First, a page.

Cloistered Dominican Nuns Corpus Christi Monastery

Wait, You Travel?!

When you enter the cloister, it is true that you don’t get out and about like you used to.  But that doesn’t mean you never, ever leave.  The church recognizes there are times and needs that arise when a cloistered nun may be required to travel.  Most often, it is to the doctor’s or dentist’s office.  But sometimes, your role in the community, or within the Dominican Order, requires longer trips.

Our novice mistress, Sister Joseph Marie, O.P., recently traveled to the meeting of novice mistresses for the North American Association of Dominican Monasteries, hosted this year by our motherhouse, Corpus Christi Monastery in Bronx, New York.  Also joining the novice mistresses was the Religious Friar Consultant for the Association, Father Walter Wagner, O.P.  These meetings provide an opportunity for the novice mistresses to get to know one another, ask questions, share information, pray together and support each other in their tremendous responsibility of the formation of the next generation of Dominican nuns.  The connections they make during these meetings and what they learn are invaluable as they return to their respective communities and the joys and challenges of formation, and they are better equipped with a network of resources and others to whom they can turn when they have need.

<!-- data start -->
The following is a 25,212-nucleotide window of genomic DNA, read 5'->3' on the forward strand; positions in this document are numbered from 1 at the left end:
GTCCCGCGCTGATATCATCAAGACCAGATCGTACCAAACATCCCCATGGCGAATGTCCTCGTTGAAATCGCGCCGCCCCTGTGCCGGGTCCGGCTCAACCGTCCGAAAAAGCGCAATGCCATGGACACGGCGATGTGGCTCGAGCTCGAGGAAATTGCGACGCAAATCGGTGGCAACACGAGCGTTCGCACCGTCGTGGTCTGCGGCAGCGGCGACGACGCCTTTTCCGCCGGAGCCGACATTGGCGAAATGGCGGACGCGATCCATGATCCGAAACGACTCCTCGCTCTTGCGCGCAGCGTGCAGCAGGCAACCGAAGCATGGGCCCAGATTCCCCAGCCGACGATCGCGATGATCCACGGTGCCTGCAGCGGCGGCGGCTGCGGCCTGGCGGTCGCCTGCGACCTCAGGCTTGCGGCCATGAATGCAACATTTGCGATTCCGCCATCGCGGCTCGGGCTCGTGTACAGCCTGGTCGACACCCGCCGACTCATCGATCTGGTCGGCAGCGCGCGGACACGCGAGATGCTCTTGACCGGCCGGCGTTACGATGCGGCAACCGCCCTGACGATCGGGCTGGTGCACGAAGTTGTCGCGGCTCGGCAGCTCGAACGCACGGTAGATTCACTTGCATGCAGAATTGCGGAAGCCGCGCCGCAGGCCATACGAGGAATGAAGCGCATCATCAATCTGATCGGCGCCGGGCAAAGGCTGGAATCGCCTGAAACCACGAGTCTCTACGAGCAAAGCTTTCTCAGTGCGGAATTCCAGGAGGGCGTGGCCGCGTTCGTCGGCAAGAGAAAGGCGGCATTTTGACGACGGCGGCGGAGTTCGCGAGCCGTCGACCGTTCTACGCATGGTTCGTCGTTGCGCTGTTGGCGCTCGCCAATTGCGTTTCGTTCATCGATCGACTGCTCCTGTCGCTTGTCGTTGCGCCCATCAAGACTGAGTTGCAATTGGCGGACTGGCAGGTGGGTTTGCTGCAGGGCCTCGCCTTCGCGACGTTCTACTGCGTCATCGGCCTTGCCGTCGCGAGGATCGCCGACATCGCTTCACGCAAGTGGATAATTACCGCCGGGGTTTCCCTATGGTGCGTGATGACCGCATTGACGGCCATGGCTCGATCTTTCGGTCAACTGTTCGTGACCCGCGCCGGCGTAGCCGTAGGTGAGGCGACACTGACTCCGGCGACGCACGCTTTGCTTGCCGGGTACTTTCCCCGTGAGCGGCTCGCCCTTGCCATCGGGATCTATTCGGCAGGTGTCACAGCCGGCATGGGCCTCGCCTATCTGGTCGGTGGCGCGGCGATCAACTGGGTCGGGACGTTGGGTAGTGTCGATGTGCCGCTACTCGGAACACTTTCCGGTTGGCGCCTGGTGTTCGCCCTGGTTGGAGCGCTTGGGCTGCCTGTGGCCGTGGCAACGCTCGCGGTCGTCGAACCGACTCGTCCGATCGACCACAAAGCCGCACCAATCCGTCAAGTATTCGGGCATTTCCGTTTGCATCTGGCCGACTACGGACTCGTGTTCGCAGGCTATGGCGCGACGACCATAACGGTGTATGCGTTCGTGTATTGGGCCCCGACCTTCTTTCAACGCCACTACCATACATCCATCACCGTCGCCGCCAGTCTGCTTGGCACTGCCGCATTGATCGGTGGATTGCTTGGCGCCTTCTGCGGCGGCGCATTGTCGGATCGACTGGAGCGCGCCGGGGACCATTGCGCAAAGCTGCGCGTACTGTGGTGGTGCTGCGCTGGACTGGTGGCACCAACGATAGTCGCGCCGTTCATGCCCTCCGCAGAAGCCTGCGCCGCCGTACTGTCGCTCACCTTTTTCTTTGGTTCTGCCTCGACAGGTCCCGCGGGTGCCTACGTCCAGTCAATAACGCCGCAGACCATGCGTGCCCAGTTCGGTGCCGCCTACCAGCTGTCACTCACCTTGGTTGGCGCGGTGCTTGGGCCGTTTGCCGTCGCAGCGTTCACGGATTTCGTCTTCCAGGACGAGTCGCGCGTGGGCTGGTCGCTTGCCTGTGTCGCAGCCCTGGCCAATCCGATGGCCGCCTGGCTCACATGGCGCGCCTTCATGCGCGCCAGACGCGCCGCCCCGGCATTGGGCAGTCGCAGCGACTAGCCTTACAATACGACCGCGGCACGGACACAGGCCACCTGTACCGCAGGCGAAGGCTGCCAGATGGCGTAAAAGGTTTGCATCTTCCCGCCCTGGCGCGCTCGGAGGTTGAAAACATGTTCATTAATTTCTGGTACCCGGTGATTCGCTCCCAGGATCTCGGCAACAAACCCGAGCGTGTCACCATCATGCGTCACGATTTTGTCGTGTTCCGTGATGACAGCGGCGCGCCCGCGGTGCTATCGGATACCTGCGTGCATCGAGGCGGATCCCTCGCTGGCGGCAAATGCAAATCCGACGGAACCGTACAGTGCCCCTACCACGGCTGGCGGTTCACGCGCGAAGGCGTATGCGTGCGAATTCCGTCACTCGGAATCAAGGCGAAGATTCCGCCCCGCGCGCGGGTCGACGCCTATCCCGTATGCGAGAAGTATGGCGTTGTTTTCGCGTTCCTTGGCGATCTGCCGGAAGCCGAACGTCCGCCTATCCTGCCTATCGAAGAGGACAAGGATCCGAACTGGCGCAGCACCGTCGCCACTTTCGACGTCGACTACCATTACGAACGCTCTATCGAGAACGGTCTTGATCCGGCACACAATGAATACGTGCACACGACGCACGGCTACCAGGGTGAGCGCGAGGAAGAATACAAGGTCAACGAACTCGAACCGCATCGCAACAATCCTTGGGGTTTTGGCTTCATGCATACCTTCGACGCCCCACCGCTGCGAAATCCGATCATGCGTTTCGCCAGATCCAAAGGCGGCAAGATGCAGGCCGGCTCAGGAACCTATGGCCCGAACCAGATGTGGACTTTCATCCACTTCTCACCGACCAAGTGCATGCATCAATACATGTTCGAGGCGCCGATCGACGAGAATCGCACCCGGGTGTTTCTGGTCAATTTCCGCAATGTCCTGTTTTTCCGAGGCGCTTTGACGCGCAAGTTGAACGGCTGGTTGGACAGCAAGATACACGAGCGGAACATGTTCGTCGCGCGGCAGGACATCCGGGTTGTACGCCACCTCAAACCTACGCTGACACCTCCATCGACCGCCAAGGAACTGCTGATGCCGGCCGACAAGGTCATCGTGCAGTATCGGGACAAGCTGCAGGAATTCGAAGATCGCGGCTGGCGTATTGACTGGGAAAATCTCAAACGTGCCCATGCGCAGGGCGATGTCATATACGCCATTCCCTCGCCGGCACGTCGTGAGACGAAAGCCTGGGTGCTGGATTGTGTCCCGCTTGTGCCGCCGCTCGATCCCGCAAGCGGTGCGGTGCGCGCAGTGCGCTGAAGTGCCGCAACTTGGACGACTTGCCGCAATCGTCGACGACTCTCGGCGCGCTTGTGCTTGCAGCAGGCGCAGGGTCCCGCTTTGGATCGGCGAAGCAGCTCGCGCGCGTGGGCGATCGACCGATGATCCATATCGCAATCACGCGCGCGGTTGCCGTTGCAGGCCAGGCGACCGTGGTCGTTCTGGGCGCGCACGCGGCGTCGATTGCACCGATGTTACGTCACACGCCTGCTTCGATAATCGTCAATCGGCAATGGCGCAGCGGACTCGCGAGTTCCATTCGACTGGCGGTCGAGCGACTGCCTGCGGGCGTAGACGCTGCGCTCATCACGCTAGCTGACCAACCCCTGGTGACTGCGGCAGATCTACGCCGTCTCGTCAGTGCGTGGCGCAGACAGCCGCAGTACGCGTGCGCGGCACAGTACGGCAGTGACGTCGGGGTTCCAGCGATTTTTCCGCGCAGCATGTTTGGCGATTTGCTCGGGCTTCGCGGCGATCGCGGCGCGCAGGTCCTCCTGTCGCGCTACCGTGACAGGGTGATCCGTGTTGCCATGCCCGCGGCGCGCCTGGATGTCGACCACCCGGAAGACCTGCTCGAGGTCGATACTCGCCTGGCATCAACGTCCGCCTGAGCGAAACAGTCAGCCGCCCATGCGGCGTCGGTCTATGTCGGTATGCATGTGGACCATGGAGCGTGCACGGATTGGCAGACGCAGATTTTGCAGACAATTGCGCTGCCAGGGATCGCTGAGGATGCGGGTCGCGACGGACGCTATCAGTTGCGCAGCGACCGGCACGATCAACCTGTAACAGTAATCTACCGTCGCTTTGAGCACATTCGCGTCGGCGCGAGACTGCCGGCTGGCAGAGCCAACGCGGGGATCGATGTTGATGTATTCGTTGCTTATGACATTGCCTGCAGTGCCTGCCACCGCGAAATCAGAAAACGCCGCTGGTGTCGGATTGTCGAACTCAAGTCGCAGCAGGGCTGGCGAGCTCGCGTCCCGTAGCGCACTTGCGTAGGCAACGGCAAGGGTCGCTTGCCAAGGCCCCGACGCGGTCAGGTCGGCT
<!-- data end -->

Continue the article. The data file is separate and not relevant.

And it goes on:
From left to right: Sr. Mary Angela (Los Angeles CA); Sr. Mary Jordan (Marbury AL); Sr. Joseph Maria (Summit NJ); Sr. Joseph Marie (Menlo Park CA); Sr. Mary Rani (Farmington Hills MI); Sr. Mary Rose (Lufkin TX); Sr. Mary of the Sacred Heart (Bronx NY); Sr. Emmanuella, (Springfield IL); Sr. Isabelle (Squamish, BC, Canada); Sr. Maria Pia (Bronx NY); and Fr. Walter Wagner, OP (NYC)

Today is the perfect day to remember the novice masters and novice mistresses of our Order, for today Dominicans honor St. Louis Bertrand, patron saint of our formators.  St. Louis Bertrand belonged to the same family as St. Vincent Ferrer, who had lived two centuries earlier.  Growing up, Louis longed to follow in his famous relative’s footsteps and become a Dominican.  But, his father, a devout Christian, was adamantly against his giving up his inheritance to enter the mendicant order.  Louis tried to run away at the age of 15, but was recognized and brought back by a relative.  So, he bided his time, doing work around the Dominican priory, until he turned 18; then he left his family home and entered the Order.  Nonetheless, his trials did not end there.  He suffered with frail and poor health and barely made it through the novitiate.  With God’s grace and a determined will, he professed vows, was ordained a priest, and eventually sent on mission.  By the Sign of the Cross and the Rosary, he marked out a path of miracles and thousands of conversions, wherever he went.  Upon his return to Spain, he was made master of novices and inspired many young men with love of God and missionary zeal, until his death in 1581.

Please pray for our formators as they tirelessly serve their communities and the novitiate sisters.

St. Louis Bertrand, pray for us!

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